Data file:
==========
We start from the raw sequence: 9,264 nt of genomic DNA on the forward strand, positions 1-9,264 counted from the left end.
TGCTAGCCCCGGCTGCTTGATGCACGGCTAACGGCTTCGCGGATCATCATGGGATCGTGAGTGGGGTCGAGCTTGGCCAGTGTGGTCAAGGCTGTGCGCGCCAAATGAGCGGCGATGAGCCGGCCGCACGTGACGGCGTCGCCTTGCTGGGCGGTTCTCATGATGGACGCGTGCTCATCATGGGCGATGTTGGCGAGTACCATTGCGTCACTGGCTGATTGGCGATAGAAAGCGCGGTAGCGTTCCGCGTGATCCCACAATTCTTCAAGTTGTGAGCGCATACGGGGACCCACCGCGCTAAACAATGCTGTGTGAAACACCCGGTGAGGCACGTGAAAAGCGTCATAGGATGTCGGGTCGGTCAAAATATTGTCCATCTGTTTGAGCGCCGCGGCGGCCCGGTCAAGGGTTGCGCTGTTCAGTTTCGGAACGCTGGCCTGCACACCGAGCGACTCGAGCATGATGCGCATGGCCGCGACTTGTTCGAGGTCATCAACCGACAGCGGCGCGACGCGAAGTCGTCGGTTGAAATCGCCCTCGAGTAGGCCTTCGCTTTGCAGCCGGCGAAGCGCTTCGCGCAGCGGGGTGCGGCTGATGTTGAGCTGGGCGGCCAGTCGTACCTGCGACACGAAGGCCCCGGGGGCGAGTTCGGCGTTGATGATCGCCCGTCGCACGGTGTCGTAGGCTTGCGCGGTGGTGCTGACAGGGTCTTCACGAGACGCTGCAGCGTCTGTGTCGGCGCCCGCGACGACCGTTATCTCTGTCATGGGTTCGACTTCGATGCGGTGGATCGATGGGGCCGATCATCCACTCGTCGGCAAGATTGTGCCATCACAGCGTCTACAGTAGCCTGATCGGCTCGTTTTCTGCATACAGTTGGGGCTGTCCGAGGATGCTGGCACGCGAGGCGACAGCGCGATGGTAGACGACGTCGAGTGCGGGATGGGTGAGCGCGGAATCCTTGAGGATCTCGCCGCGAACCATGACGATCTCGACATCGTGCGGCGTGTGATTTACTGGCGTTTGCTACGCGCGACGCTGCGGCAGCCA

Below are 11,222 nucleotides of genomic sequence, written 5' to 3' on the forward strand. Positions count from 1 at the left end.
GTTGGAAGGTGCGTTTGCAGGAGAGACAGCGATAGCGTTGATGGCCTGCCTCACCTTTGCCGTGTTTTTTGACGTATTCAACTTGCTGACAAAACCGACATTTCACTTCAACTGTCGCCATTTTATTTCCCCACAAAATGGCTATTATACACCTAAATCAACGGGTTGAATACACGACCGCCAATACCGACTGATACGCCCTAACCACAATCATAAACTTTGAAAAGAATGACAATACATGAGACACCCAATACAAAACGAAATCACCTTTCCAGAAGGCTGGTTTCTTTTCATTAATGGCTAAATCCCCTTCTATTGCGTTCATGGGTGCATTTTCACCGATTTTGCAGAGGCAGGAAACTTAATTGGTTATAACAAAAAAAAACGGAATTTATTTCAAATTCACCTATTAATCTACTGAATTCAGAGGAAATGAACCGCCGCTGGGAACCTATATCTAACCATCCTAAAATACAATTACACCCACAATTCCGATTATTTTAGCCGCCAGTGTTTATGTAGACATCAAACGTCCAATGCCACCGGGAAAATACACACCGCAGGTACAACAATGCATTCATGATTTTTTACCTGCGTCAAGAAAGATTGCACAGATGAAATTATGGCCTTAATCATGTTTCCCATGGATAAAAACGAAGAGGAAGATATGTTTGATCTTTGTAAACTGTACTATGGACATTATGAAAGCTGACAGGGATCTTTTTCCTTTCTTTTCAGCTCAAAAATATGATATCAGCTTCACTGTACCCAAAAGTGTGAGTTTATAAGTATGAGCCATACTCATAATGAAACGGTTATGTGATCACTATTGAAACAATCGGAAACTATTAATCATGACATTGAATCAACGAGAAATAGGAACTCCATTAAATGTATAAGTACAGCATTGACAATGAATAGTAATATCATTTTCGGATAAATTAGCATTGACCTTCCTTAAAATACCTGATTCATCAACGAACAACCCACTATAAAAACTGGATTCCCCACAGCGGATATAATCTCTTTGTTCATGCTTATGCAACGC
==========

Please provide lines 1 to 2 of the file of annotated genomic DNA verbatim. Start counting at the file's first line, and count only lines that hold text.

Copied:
We start from the raw sequence: 9,264 nt of genomic DNA on the forward strand, positions 1-9,264 counted from the left end.
TGCTAGCCCCGGCTGCTTGATGCACGGCTAACGGCTTCGCGGATCATCATGGGATCGTGAGTGGGGTCGAGCTTGGCCAGTGTGGTCAAGGCTGTGCGCGCCAAATGAGCGGCGATGAGCCGGCCGCACGTGACGGCGTCGCCTTGCTGGGCGGTTCTCATGATGGACGCGTGCTCATCATGGGCGATGTTGGCGAGTACCATTGCGTCACTGGCTGATTGGCGATAGAAAGCGCGGTAGCGTTCCGCGTGATCCCACAATTCTTCAAGTTGTGAGCGCATACGGGGACCCACCGCGCTAAACAATGCTGTGTGAAACACCCGGTGAGGCACGTGAAAAGCGTCATAGGATGTCGGGTCGGTCAAAATATTGTCCATCTGTTTGAGCGCCGCGGCGGCCCGGTCAAGGGTTGCGCTGTTCAGTTTCGGAACGCTGGCCTGCACACCGAGCGACTCGAGCATGATGCGCATGGCCGCGACTTGTTCGAGGTCATCAACCGACAGCGGCGCGACGCGAAGTCGTCGGTTGAAATCGCCCTCGAGTAGGCCTTCGCTTTGCAGCCGGCGAAGCGCTTCGCGCAGCGGGGTGCGGCTGATGTTGAGCTGGGCGGCCAGTCGTACCTGCGACACGAAGGCCCCGGGGGCGAGTTCGGCGTTGATGATCGCCCGTCGCACGGTGTCGTAGGCTTGCGCGGTGGTGCTGACAGGGTCTTCACGAGACGCTGCAGCGTCTGTGTCGGCGCCCGCGACGACCGTTATCTCTGTCATGGGTTCGACTTCGATGCGGTGGATCGATGGGGCCGATCATCCACTCGTCGGCAAGATTGTGCCATCACAGCGTCTACAGTAGCCTGATCGGCTCGTTTTCTGCATACAGTTGGGGCTGTCCGAGGATGCTGGCACGCGAGGCGACAGCGCGATGGTAGACGACGTCGAGTGCGGGATGGGTGAGCGCGGAATCCTTGAGGATCTCGCCGCGAACCATGACGATCTCGACATCGTGCGGCGTGTGATTTACTGGCGTTTGCTACGCGCGACGCTGCGGCAGCCA